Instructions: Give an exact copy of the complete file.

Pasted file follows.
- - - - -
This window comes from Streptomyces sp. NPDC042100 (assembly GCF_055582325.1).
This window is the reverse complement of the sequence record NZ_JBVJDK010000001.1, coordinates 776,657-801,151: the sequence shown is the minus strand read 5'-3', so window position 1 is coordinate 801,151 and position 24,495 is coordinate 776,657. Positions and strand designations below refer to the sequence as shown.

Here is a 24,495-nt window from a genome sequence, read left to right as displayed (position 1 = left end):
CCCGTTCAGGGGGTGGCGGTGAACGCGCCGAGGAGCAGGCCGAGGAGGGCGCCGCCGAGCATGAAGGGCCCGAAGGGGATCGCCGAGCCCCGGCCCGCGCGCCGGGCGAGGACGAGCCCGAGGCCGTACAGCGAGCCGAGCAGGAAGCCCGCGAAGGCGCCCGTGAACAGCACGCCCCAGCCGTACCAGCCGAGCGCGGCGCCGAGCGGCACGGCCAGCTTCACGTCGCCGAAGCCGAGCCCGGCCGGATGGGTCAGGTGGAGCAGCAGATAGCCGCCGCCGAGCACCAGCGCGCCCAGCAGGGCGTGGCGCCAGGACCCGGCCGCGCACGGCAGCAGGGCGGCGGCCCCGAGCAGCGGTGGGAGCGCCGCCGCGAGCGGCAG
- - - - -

This window comes from Streptomyces sp. NPDC042100 (assembly GCF_055582325.1).
This window is the reverse complement of the sequence record NZ_JBVJDK010000001.1, coordinates 776,657-801,151: the sequence shown is the minus strand read 5'-3', so window position 1 is coordinate 801,151 and position 24,495 is coordinate 776,657. Positions and strand designations below refer to the sequence as shown.

Here is a 24,495-nt window from a genome sequence, read left to right as displayed (position 1 = left end):
CCCGTTCAGGGGGTGGCGGTGAACGCGCCGAGGAGCAGGCCGAGGAGGGCGCCGCCGAGCATGAAGGGCCCGAAGGGGATCGCCGAGCCCCGGCCCGCGCGCCGGGCGAGGACGAGCCCGAGGCCGTACAGCGAGCCGAGCAGGAAGCCCGCGAAGGCGCCCGTGAACAGCACGCCCCAGCCGTACCAGCCGAGCGCGGCGCCGAGCGGCACGGCCAGCTTCACGTCGCCGAAGCCGAGCCCGGCCGGATGGGTCAGGTGGAGCAGCAGATAGCCGCCGCCGAGCACCAGCGCGCCCAGCAGGGCGTGGCGCCAGGACCCGGCCGCGCACGGCAGCAGGGCGGCGGCCCCGAGCAGCGGTGGGAGCGCCGCCGCGAGCGGCAG